Gravity and magnetic constraints on the crustal structure and evolution of the Horeki seamount in the Izu-Ogasawara (Bonin) arc
© The Society of Geomagnetism and Earth, Planetary and Space Sciences (SGEPSS); The Seismological Society of Japan; The Volcanological Society of Japan; The Geodetic Society of Japan; The Japanese Society for Planetary Sciences; TERRAPUB. 2009
Received: 9 July 2007
Accepted: 18 October 2008
Published: 3 March 2009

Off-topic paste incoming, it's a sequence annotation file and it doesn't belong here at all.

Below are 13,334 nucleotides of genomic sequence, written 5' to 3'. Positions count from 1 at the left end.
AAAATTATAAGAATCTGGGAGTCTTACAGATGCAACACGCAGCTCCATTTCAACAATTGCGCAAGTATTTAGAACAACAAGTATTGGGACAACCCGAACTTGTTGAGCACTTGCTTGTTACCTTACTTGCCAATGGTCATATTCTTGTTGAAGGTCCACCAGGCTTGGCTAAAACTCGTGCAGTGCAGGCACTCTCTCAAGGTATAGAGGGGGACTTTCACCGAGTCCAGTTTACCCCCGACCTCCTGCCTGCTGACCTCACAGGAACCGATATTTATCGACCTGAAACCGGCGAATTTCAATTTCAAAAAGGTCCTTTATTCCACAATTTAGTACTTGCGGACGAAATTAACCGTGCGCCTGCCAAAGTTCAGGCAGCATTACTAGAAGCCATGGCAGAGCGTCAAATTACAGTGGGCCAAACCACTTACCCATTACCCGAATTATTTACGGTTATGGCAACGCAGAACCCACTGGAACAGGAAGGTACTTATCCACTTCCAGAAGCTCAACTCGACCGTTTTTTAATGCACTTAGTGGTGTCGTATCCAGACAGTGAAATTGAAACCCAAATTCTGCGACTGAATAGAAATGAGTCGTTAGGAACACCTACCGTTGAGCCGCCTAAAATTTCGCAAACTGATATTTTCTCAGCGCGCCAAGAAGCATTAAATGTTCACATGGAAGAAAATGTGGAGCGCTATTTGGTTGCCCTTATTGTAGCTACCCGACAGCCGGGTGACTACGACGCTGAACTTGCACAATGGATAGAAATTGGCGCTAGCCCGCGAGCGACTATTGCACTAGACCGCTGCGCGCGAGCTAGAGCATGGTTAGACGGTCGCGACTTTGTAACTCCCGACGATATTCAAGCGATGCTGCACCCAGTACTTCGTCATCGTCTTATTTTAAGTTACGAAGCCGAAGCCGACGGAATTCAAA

Data on the crustal structure, bulk composition, and eruption ages of an arc seamount were obtained in an investigation aimed at studying the spatial and temporal variations in the magma composition of an intra-oceanic arc. We conducted gravity and magnetic surveys of the Horeki seamount and evaluated the density and magnetization structure using inversion and forward modeling. The seamount is located on the back-arc side of the Izu-Ogasawara arc. This seamount has an elliptical shape, a flat summit, and satellite ridges and cones on its northern and southern flanks. The flanks are consistent with a higher density anomaly, with an estimated mean density corresponding to dense basaltic rocks. A low-density anomaly is distributed in the seamount top, indicating that the top likely consists of porous basalts or differentiated rocks. The prominent circular low Bouguer gravity anomaly, which appeared in the northern part of the flat-topped summit, indicates that a light-density material fills the summit. The main body of seamount is normally magnetized. Combined with the age of the rocks, the volcanism constructing the main body may be most robust in the Gauss chron. The deeper part of seamount may consist of intrusive rocks, with induced magnetization over remanence. The eastern part of the northern ridges is reversely magnetized, while the western part is normally magnetized. These features and the ages of the sampled rocks suggest that these ridges were constructed in the Matuyama and Brunhes chrons, respectively. The southern part of the seamount flanks shows weak normal magnetization, probably caused by the small cones with different polarities of remanent magnetization.